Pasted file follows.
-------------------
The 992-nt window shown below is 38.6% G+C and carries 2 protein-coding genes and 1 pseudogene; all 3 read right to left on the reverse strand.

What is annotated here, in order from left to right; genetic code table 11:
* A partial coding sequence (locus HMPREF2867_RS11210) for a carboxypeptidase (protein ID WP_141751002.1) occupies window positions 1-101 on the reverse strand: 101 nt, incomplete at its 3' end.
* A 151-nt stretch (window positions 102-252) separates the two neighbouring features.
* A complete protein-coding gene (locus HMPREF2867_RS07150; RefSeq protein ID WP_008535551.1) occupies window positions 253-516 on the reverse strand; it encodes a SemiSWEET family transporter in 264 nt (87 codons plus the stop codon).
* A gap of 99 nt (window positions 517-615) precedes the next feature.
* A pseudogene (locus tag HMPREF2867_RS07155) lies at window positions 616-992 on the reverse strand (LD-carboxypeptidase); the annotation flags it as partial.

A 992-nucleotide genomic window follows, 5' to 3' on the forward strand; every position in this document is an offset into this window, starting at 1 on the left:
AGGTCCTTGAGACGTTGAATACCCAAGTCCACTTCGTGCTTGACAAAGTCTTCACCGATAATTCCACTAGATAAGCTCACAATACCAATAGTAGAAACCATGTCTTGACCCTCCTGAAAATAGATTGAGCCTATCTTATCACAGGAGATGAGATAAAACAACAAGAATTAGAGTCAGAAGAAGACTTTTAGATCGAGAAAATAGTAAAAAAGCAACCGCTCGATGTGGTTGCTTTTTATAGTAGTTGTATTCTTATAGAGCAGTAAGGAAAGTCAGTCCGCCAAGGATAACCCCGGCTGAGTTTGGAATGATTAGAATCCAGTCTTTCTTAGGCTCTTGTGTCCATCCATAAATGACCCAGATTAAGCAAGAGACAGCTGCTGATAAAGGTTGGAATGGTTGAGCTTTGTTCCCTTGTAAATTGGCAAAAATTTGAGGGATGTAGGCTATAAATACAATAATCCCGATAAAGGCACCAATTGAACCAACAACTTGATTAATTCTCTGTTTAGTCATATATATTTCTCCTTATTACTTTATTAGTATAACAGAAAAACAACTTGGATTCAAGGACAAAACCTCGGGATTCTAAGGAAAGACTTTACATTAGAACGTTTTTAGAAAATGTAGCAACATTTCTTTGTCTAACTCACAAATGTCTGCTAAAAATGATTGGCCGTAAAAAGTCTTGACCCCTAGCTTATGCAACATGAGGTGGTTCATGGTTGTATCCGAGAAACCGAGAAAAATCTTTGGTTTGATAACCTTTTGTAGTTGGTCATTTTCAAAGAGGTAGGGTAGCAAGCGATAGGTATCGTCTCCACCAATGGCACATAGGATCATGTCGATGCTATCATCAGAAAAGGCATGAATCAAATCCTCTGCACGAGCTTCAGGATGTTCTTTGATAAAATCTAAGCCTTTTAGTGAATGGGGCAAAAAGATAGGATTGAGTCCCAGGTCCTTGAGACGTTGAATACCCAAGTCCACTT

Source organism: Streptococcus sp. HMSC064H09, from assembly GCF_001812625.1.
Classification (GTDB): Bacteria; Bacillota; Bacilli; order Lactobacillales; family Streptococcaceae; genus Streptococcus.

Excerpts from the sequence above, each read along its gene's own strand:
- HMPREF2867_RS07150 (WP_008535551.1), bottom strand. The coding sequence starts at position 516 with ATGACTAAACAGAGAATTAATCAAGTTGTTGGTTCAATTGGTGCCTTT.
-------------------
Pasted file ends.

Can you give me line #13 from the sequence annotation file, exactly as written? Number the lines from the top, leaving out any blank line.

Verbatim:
- HMPREF2867_RS07150 (WP_008535551.1), bottom strand. The coding sequence starts at position 516 with ATGACTAAACAGAGAATTAATCAAGTTGTTGGTTCAATTGGTGCCTTT.